The Violaceous Trogon, Trogon violaceus, is a near passerine bird in the trogon family, Trogonidae. The nominate group, which also includes the subspecies ramonianus and crissalis, occurs in the Amazon Basin and on Trinidad. The caligatus group, which also includes the subspecies concinnus and braccatus, occurs in Mexico, through Central America to the Chocó, northern Colombia, the Magdalena Valley, and north-western Venezuela. The two groups are often considered separate species, in which case the latter becomes the Northern Violaceous Trogon, Trogon caligatus (Ridgway, 1911), leaving the nominate group as the Amazonian Violaceous Trogon.
It is a resident of moist tropical forests, where it nests in a wasp, ant or termite nest or a hole in a rotten tree, with a typical clutch of two or three white eggs.
Violaceous Trogons feed on insects and small fruit, and their broad bills and weak legs reflect their diet and arboreal habits. Although their flight is fast, they are reluctant to fly any distance. They typically perch upright and motionless.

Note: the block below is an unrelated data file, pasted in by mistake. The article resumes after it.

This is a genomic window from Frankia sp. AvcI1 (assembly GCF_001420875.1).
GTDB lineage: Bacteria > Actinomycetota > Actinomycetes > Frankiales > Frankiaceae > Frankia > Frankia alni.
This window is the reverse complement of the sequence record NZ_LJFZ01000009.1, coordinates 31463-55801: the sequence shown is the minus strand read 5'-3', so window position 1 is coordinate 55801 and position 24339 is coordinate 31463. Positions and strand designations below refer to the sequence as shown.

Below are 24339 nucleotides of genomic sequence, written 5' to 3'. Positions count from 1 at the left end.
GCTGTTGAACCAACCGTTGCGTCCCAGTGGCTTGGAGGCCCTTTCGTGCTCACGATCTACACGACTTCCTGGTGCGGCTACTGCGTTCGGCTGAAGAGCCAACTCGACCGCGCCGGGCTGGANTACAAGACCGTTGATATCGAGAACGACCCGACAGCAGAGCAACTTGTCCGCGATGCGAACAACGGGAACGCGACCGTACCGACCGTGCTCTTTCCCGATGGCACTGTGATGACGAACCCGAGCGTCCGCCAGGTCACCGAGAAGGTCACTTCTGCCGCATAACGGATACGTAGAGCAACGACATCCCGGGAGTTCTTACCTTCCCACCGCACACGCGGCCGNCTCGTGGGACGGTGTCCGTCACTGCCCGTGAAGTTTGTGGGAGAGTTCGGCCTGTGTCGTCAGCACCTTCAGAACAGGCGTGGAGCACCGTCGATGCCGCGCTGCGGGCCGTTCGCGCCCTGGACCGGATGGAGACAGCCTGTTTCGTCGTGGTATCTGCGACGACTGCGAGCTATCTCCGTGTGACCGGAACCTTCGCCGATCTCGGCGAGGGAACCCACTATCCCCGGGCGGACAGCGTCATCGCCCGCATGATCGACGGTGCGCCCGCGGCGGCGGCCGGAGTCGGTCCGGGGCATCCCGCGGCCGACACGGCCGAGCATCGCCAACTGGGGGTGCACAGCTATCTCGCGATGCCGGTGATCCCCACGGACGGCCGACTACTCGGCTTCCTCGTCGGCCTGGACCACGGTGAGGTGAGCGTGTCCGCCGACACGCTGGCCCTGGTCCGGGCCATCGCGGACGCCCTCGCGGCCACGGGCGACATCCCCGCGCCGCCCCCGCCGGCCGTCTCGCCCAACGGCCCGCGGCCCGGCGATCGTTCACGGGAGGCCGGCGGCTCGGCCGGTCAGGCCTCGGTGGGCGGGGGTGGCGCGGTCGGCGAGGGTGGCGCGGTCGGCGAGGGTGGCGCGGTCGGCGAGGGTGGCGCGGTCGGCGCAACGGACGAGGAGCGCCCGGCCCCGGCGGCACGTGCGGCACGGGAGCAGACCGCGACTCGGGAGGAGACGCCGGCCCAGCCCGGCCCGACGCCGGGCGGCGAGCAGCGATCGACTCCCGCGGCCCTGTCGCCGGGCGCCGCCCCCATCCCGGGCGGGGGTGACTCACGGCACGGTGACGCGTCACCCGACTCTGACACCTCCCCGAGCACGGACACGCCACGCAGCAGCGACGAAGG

Trogons have distinctive male and female plumages, with soft, often colourful, feathers. This relatively small species is about 23cm long and weighs 56 g. The head and upper breast of the male are blue and the back is green, becoming bluer on the rump. A white line separates the breast from the orange yellow underparts. The undertail is white with black barring, and the wings are black, vermiculated with white. The complete eye-ring is yellow. The female Violaceous Trogon resembles the male, but has a dark grey back, head and breast, and an incomplete white eye-ring.
This species resembles the White-tailed Trogon, but the latter is larger and has a complete pale blue eye-ring in both sexes. Furthermore, the male White-tailed Trogon lacks barring to the undertail, and where the Northern Violaceous Trogon overlaps with the White-tailed Trogon, the female of the former has barring on the outer webs of the tail-feathers, while the female of the latter has barring limited to the basal half of the inner webs. Where the Amazonian Violaceous Trogon overlaps with the White-tailed Trogon, the tails of the females are very similar.
The shade of the blue of the head in the male differs between the Northern and Amazonian Violaceous Trogons, but the call is the main distinction between the two. The former has a slurred whistled cuh-cuh-cuh, and Amazonian has a soft cow cow, cow.